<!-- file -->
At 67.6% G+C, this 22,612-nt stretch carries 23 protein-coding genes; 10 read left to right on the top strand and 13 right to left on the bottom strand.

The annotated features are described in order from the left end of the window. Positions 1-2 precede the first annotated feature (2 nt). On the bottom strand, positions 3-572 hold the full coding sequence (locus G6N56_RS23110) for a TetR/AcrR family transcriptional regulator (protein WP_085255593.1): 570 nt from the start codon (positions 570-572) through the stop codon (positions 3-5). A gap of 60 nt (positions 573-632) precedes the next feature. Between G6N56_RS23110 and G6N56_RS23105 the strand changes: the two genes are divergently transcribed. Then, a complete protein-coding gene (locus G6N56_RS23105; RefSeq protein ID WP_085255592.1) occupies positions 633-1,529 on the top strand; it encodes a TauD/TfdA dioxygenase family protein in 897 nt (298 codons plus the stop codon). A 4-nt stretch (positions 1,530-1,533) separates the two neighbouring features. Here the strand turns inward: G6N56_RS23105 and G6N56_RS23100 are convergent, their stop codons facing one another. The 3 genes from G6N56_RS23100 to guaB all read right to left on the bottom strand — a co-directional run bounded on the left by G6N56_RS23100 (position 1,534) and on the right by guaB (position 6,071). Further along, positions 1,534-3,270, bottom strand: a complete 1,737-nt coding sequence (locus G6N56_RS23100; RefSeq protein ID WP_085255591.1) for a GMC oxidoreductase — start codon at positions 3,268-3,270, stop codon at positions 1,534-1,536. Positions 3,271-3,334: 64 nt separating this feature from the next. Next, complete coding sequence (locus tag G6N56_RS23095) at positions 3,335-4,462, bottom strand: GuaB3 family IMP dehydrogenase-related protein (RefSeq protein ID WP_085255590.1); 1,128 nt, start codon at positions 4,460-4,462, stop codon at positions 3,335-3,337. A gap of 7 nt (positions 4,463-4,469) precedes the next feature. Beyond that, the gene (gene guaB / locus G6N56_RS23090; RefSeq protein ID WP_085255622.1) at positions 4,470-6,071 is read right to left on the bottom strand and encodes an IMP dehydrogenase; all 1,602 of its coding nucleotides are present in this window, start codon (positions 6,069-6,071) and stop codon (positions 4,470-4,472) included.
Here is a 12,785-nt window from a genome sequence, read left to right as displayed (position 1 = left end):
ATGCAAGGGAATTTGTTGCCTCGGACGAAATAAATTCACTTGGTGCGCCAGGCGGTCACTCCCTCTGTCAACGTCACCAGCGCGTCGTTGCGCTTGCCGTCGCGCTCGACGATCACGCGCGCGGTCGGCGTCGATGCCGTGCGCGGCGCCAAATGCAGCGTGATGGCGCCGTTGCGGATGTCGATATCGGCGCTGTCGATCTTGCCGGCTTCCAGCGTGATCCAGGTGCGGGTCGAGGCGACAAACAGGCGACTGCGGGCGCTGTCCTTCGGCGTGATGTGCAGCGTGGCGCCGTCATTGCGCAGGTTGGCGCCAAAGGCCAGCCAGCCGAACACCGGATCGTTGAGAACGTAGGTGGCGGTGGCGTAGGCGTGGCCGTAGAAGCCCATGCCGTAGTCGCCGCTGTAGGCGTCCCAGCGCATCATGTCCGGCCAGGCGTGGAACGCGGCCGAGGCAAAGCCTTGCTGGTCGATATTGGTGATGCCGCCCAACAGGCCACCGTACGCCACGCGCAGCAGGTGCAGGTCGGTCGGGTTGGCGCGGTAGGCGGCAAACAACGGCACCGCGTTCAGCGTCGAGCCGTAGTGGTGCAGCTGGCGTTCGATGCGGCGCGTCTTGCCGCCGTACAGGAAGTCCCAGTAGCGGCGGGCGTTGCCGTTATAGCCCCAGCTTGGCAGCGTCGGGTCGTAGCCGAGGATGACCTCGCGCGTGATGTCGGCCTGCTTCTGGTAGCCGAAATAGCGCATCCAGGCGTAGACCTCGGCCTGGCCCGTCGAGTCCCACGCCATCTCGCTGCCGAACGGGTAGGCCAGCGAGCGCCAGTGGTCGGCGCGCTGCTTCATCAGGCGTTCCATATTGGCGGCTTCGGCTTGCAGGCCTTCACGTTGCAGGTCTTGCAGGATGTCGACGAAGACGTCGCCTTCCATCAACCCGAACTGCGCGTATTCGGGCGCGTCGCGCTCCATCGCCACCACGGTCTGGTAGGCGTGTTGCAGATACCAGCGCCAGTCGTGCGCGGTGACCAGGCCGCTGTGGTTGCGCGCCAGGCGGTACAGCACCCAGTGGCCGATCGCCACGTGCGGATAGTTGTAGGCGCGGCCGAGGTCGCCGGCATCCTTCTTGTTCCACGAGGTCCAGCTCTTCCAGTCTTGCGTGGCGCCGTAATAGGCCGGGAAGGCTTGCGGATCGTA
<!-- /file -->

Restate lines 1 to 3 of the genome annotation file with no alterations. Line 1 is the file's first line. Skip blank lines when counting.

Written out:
At 67.6% G+C, this 22,612-nt stretch carries 23 protein-coding genes; 10 read left to right on the top strand and 13 right to left on the bottom strand.

The annotated features are described in order from the left end of the window. Positions 1-2 precede the first annotated feature (2 nt). On the bottom strand, positions 3-572 hold the full coding sequence (locus G6N56_RS23110) for a TetR/AcrR family transcriptional regulator (protein WP_085255593.1): 570 nt from the start codon (positions 570-572) through the stop codon (positions 3-5). A gap of 60 nt (positions 573-632) precedes the next feature. Between G6N56_RS23110 and G6N56_RS23105 the strand changes: the two genes are divergently transcribed. Then, a complete protein-coding gene (locus G6N56_RS23105; RefSeq protein ID WP_085255592.1) occupies positions 633-1,529 on the top strand; it encodes a TauD/TfdA dioxygenase family protein in 897 nt (298 codons plus the stop codon). A 4-nt stretch (positions 1,530-1,533) separates the two neighbouring features. Here the strand turns inward: G6N56_RS23105 and G6N56_RS23100 are convergent, their stop codons facing one another. The 3 genes from G6N56_RS23100 to guaB all read right to left on the bottom strand — a co-directional run bounded on the left by G6N56_RS23100 (position 1,534) and on the right by guaB (position 6,071). Further along, positions 1,534-3,270, bottom strand: a complete 1,737-nt coding sequence (locus G6N56_RS23100; RefSeq protein ID WP_085255591.1) for a GMC oxidoreductase — start codon at positions 3,268-3,270, stop codon at positions 1,534-1,536. Positions 3,271-3,334: 64 nt separating this feature from the next. Next, complete coding sequence (locus tag G6N56_RS23095) at positions 3,335-4,462, bottom strand: GuaB3 family IMP dehydrogenase-related protein (RefSeq protein ID WP_085255590.1); 1,128 nt, start codon at positions 4,460-4,462, stop codon at positions 3,335-3,337. A gap of 7 nt (positions 4,463-4,469) precedes the next feature. Beyond that, the gene (gene guaB / locus G6N56_RS23090; RefSeq protein ID WP_085255622.1) at positions 4,470-6,071 is read right to left on the bottom strand and encodes an IMP dehydrogenase; all 1,602 of its coding nucleotides are present in this window, start codon (positions 6,069-6,071) and stop codon (positions 4,470-4,472) included.
Here is a 12,785-nt window from a genome sequence, read left to right as displayed (position 1 = left end):